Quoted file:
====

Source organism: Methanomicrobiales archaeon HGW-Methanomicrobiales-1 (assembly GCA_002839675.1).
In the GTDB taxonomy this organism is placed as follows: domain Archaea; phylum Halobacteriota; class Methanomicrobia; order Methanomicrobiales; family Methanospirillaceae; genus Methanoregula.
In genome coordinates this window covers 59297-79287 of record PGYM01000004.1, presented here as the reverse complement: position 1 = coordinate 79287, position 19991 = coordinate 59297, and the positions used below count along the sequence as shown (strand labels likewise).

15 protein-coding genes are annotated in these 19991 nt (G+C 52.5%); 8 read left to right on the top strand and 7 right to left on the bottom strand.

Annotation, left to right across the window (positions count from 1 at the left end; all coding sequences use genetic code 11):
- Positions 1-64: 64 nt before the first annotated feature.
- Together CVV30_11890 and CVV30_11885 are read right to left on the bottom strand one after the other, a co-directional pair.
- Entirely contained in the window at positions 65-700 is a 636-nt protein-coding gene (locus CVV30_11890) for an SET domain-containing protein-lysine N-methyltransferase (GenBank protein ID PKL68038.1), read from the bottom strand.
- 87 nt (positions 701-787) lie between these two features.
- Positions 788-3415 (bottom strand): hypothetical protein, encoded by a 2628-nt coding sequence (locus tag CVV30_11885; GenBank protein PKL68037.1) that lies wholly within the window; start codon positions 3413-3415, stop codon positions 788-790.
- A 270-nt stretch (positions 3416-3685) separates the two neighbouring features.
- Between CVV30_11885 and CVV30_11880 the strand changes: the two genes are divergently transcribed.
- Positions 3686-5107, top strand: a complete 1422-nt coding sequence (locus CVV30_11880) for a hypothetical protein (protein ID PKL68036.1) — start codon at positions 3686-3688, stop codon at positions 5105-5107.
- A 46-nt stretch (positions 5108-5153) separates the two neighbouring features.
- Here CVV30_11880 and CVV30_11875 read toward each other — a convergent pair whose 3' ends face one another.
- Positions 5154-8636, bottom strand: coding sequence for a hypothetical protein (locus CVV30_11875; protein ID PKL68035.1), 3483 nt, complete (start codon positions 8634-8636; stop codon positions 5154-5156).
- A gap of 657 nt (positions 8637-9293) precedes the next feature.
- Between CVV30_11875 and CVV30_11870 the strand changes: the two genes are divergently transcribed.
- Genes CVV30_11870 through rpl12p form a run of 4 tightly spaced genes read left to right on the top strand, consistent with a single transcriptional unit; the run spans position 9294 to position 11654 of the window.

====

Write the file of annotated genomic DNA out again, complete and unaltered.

Source organism: Methanomicrobiales archaeon HGW-Methanomicrobiales-1 (assembly GCA_002839675.1).
In the GTDB taxonomy this organism is placed as follows: domain Archaea; phylum Halobacteriota; class Methanomicrobia; order Methanomicrobiales; family Methanospirillaceae; genus Methanoregula.
In genome coordinates this window covers 59297-79287 of record PGYM01000004.1, presented here as the reverse complement: position 1 = coordinate 79287, position 19991 = coordinate 59297, and the positions used below count along the sequence as shown (strand labels likewise).

15 protein-coding genes are annotated in these 19991 nt (G+C 52.5%); 8 read left to right on the top strand and 7 right to left on the bottom strand.

Annotation, left to right across the window (positions count from 1 at the left end; all coding sequences use genetic code 11):
- Positions 1-64: 64 nt before the first annotated feature.
- Together CVV30_11890 and CVV30_11885 are read right to left on the bottom strand one after the other, a co-directional pair.
- Entirely contained in the window at positions 65-700 is a 636-nt protein-coding gene (locus CVV30_11890) for an SET domain-containing protein-lysine N-methyltransferase (GenBank protein ID PKL68038.1), read from the bottom strand.
- 87 nt (positions 701-787) lie between these two features.
- Positions 788-3415 (bottom strand): hypothetical protein, encoded by a 2628-nt coding sequence (locus tag CVV30_11885; GenBank protein PKL68037.1) that lies wholly within the window; start codon positions 3413-3415, stop codon positions 788-790.
- A 270-nt stretch (positions 3416-3685) separates the two neighbouring features.
- Between CVV30_11885 and CVV30_11880 the strand changes: the two genes are divergently transcribed.
- Positions 3686-5107, top strand: a complete 1422-nt coding sequence (locus CVV30_11880) for a hypothetical protein (protein ID PKL68036.1) — start codon at positions 3686-3688, stop codon at positions 5105-5107.
- A 46-nt stretch (positions 5108-5153) separates the two neighbouring features.
- Here CVV30_11880 and CVV30_11875 read toward each other — a convergent pair whose 3' ends face one another.
- Positions 5154-8636, bottom strand: coding sequence for a hypothetical protein (locus CVV30_11875; protein ID PKL68035.1), 3483 nt, complete (start codon positions 8634-8636; stop codon positions 5154-5156).
- A gap of 657 nt (positions 8637-9293) precedes the next feature.
- Between CVV30_11875 and CVV30_11870 the strand changes: the two genes are divergently transcribed.
- Genes CVV30_11870 through rpl12p form a run of 4 tightly spaced genes read left to right on the top strand, consistent with a single transcriptional unit; the run spans position 9294 to position 11654 of the window.